Findings: We present a genomic resource for the budgerigar, an Australian Parakeet (Melopsittacus undulatus) -- the most widely studied parrot species in neuroscience and behavior. We present genomic sequence data that includes over 300× raw read coverage from multiple sequencing technologies and chromosome optical maps from a single male animal. The reads and optical maps were used to create three hybrid assemblies representing some of the largest genomic scaffolds to date for a bird; two of which were annotated based on similarities to reference sets of non-redundant human, zebra finch and chicken proteins, and budgerigar transcriptome sequence assemblies. The sequence reads for this project were in part generated and used for both the Assemblathon 2 competition and the first de novo assembly of a giga-scale vertebrate genome utilizing PacBio single-molecule sequencing.

Conclusions: Across several quality metrics, these budgerigar assemblies are comparable to or better than the chicken and zebra finch genome assemblies built from traditional Sanger sequencing reads, and are sufficient to analyze regions that are difficult to sequence and assemble, including those not yet assembled in prior bird genomes, and promoter regions of genes differentially regulated in vocal learning brain regions. This work provides valuable data and material for genome technology development and for investigating the genomics of complex behavioral traits.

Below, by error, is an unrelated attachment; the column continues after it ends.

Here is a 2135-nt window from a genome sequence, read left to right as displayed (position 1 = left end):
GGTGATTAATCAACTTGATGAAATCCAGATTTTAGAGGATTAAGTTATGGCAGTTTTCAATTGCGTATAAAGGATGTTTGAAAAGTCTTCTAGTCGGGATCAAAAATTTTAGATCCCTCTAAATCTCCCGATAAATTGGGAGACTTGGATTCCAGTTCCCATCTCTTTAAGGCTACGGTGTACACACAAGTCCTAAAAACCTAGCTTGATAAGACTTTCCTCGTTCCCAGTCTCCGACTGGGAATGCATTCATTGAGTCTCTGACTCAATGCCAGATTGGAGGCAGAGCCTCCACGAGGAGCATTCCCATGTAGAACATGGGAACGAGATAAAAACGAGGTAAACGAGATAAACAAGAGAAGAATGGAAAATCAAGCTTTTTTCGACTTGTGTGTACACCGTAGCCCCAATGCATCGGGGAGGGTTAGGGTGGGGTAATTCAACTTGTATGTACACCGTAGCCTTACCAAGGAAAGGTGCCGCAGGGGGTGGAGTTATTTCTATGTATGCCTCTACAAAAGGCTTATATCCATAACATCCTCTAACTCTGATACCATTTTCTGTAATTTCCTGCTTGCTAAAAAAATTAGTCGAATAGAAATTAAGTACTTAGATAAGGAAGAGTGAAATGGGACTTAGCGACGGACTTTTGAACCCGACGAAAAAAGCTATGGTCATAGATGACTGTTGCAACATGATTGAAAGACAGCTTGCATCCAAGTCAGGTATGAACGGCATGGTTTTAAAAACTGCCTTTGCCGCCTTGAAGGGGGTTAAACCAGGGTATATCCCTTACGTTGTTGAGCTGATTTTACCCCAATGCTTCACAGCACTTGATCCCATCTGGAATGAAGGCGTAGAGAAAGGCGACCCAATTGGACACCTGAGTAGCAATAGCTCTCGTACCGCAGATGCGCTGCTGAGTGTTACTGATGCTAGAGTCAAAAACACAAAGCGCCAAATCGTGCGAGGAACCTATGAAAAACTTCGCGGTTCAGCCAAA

No MeSH data available.


Related in: MedlinePlus

The distribution of read lengths in 454, Illumina and PacBio budgerigar sequences. The reads are binned into 5 bp buckets based on their lengths, and the fraction of reads (normalized by the size of the largest bucket) falling into each bucket is shown. Thus, curves shifted towards the right indicate longer read lengths. The reads labeled “20 Kbp”, “8 Kbp” and “3 Kbp”, “FLX Titanium” and “FLX Titanium XL+” are 454 reads. The reads labeled “PacBio pre-release C2” are uncorrected PacBio reads. The Illumina read lengths appear as colored square boxes, since these read lengths are uniform. The “Illumina Duke” reads are of length 76, The “Illumina UK” reads are of length 101, and the “Illlumina BGI” reads are of lengths 90 or 150. The longest reads come from PacBio sequencing, followed by 454 FLX + (i.e., FLX Titanium XL+) sequencing.